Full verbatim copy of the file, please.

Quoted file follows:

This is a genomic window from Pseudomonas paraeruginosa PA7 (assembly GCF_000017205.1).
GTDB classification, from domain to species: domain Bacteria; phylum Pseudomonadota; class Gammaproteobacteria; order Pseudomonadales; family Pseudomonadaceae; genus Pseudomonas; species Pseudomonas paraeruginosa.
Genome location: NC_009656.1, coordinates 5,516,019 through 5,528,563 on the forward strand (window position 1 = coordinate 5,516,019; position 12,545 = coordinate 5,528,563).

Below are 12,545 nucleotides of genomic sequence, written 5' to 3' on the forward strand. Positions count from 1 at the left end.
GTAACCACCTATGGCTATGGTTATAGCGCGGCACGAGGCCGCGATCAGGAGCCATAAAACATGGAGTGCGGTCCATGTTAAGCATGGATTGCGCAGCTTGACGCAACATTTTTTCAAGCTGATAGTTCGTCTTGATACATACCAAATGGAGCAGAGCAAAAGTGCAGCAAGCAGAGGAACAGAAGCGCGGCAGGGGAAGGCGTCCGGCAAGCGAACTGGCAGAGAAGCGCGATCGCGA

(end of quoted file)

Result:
This is a genomic window from Pseudomonas paraeruginosa PA7 (assembly GCF_000017205.1).
GTDB classification, from domain to species: domain Bacteria; phylum Pseudomonadota; class Gammaproteobacteria; order Pseudomonadales; family Pseudomonadaceae; genus Pseudomonas; species Pseudomonas paraeruginosa.
Genome location: NC_009656.1, coordinates 5,516,019 through 5,528,563 on the forward strand (window position 1 = coordinate 5,516,019; position 12,545 = coordinate 5,528,563).

Below are 12,545 nucleotides of genomic sequence, written 5' to 3' on the forward strand. Positions count from 1 at the left end.
GTAACCACCTATGGCTATGGTTATAGCGCGGCACGAGGCCGCGATCAGGAGCCATAAAACATGGAGTGCGGTCCATGTTAAGCATGGATTGCGCAGCTTGACGCAACATTTTTTCAAGCTGATAGTTCGTCTTGATACATACCAAATGGAGCAGAGCAAAAGTGCAGCAAGCAGAGGAACAGAAGCGCGGCAGGGGAAGGCGTCCGGCAAGCGAACTGGCAGAGAAGCGCGATCGCGA